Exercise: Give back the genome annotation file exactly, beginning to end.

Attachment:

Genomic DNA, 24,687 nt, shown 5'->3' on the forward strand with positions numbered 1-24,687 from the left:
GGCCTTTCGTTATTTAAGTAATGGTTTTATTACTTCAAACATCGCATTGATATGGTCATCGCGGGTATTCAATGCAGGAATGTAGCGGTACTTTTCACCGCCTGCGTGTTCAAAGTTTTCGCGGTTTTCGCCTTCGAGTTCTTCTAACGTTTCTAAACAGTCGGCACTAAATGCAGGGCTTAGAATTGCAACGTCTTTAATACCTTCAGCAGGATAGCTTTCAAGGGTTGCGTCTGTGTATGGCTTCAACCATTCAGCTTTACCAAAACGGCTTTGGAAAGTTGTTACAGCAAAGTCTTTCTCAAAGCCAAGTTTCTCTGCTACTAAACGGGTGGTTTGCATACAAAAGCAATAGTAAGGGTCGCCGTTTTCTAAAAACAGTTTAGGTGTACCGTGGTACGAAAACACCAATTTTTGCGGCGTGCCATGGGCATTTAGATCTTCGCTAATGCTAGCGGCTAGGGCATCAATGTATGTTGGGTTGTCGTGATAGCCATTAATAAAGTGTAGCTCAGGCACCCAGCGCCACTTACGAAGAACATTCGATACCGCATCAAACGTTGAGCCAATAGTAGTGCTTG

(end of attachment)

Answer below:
Genomic DNA, 24,687 nt, shown 5'->3' on the forward strand with positions numbered 1-24,687 from the left:
GGCCTTTCGTTATTTAAGTAATGGTTTTATTACTTCAAACATCGCATTGATATGGTCATCGCGGGTATTCAATGCAGGAATGTAGCGGTACTTTTCACCGCCTGCGTGTTCAAAGTTTTCGCGGTTTTCGCCTTCGAGTTCTTCTAACGTTTCTAAACAGTCGGCACTAAATGCAGGGCTTAGAATTGCAACGTCTTTAATACCTTCAGCAGGATAGCTTTCAAGGGTTGCGTCTGTGTATGGCTTCAACCATTCAGCTTTACCAAAACGGCTTTGGAAAGTTGTTACAGCAAAGTCTTTCTCAAAGCCAAGTTTCTCTGCTACTAAACGGGTGGTTTGCATACAAAAGCAATAGTAAGGGTCGCCGTTTTCTAAAAACAGTTTAGGTGTACCGTGGTACGAAAACACCAATTTTTGCGGCGTGCCATGGGCATTTAGATCTTCGCTAATGCTAGCGGCTAGGGCATCAATGTATGTTGGGTTGTCGTGATAGCCATTAATAAAGTGTAGCTCAGGCACCCAGCGCCACTTACGAAGAACATTCGATACCGCATCAAACGTTGAGCCAATAGTAGTGCTTG